Not only is the newest Cat hep to the jive, but it also allows you to build a nice two-colour, G/W deck with a serious late-game threat. The cumulative upkeep is very manageable, since all of your other creatures are so inexpensive. The Nishoba joins the jobless (Savannah Lions and King Cheetah) and the gainfully employed (Leonin Skyhunter and Skyhunter Prowler), to form a sort of giant robot made of cats. I'm not sure what you'd call the robot, but it's such a great idea, I'm surprised nobody's thought of it yet.

The Skyhunters are great for the deck and for the Leonin military, because not only do they save on showers (the knights bathe themselves), they also require very little supervision. With ample food and water, you can leave them home alone for days on end. Somehow, the pair still manages to get a lot done despite sleeping twenty hours a day. King Cheetah, meanwhile, is the whole reason I'm featuring this deck during End of Turn Week. You can play him at instant speed, which means you can pop him out whenever you please. This will be at the end of a turn! Congregation at Dawn is another nifty EOT play, and Vitu-Ghazi, the City-Tree allows you to pump out creatures at EOT, too. That's three fun things you can do at the End of Turn!

Cats! – Standard Tribal Wars

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For a while, I was using Ronin Warclub to complement the four Cloaks in the creature-pumping department. The Warclub is pretty neat with creatures that can be played at instant speed (see Fig. 1.3: Ninjas), and I was unnaturally fond of the idea of playing King Cheetah in the middle of combat, or, gasp, at end of turn. Surprise! Ronin Warclub gets even better in multiples, especially with your evasive creatures. One of the problems, though, was that they often interfered with Vitu-Ghazi, the City-Tree. If I was beating down with a Warclubbed Skyhunter Prowler, I couldn't make tokens at end of turn without the Saprolings stealing the Warclub. This wasn't that big of a problem, admittedly, but the deck had some weaknesses that needed to be shored up, so I replaced them with Glare of Subdual and Congregation at Dawn.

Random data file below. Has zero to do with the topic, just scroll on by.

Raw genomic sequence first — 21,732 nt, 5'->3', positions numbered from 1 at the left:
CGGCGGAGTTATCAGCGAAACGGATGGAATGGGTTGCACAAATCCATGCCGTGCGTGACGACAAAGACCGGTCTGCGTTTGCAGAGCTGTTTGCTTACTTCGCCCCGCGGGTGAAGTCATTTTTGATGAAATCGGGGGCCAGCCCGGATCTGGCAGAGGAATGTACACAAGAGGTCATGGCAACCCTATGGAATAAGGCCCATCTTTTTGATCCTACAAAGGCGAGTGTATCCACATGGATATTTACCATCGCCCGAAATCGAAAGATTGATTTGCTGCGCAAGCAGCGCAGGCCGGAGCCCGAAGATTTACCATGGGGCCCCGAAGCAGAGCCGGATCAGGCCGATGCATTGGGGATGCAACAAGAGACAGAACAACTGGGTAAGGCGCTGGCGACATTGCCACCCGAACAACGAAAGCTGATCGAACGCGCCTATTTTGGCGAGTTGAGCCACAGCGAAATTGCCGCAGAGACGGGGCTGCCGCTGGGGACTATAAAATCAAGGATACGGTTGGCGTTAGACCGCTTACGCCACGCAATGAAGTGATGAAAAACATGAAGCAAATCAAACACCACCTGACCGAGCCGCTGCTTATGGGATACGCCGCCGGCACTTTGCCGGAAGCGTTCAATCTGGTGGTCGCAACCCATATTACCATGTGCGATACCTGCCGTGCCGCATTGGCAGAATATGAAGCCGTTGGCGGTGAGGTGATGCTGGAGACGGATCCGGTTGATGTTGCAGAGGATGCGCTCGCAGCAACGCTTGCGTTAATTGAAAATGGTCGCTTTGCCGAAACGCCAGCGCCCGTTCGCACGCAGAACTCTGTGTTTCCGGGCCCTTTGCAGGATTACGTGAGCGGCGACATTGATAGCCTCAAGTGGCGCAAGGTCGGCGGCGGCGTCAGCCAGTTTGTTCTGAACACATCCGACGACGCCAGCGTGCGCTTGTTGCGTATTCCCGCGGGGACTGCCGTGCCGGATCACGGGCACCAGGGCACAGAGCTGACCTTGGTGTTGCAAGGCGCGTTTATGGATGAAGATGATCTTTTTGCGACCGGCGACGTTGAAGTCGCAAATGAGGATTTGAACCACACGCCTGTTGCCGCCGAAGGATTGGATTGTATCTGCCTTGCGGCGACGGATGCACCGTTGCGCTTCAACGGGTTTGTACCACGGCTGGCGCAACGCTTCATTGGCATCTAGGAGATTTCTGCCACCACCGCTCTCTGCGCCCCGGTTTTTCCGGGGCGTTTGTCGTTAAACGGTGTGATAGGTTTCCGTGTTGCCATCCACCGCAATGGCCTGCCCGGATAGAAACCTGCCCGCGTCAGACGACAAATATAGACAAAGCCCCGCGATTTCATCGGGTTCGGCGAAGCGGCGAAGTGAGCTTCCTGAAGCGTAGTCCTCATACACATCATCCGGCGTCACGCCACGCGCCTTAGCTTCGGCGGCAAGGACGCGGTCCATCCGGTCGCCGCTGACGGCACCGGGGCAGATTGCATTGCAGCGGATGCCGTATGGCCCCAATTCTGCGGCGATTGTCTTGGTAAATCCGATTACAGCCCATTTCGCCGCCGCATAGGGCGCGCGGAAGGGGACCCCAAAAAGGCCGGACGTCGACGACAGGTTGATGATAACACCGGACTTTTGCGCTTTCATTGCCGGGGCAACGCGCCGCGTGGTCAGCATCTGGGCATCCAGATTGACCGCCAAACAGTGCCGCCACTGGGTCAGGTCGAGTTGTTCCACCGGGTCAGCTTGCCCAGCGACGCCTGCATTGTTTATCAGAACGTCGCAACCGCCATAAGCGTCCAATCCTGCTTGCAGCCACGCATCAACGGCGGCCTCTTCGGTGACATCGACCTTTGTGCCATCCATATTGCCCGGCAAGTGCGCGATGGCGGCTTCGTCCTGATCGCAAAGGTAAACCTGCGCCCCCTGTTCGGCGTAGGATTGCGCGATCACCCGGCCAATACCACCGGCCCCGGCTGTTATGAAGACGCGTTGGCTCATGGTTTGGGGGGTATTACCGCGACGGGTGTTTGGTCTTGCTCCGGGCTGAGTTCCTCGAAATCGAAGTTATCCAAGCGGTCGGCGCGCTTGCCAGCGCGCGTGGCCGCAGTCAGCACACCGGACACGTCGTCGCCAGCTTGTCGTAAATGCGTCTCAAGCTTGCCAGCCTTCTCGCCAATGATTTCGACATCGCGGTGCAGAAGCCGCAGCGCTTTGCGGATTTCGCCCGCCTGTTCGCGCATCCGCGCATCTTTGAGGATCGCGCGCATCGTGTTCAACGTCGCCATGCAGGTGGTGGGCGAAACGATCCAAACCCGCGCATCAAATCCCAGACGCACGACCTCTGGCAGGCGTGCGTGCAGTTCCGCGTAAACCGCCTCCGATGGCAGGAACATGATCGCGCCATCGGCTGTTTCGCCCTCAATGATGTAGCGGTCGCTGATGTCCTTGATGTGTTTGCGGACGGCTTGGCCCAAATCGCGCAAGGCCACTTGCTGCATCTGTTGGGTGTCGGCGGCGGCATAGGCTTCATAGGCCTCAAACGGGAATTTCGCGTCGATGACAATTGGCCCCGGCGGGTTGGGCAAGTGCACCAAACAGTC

Ape Shall Never Kill Ape

Simian Brawler
When they're not taking over Earth in a post-apocalyptic future or throwing barrels at a poor Italian guy, Apes can be found patrolling the treetops in John Avon's 9th Edition Forests. As with Cats, four of Standard's Apes reside in the Core Set. Among the furry-ous four, you've got your Gruul-loving Kird Apes, your Spider-esque Tree Monkeys, your self-indulgent, yet fun and exciting Zodiac Monkeys, and, of course, your venerable Ancient Silverbacks. The paws of the latter, I'm told, sell for a ton on the black market. Don't worry, though, the Silverbacks can regenerate.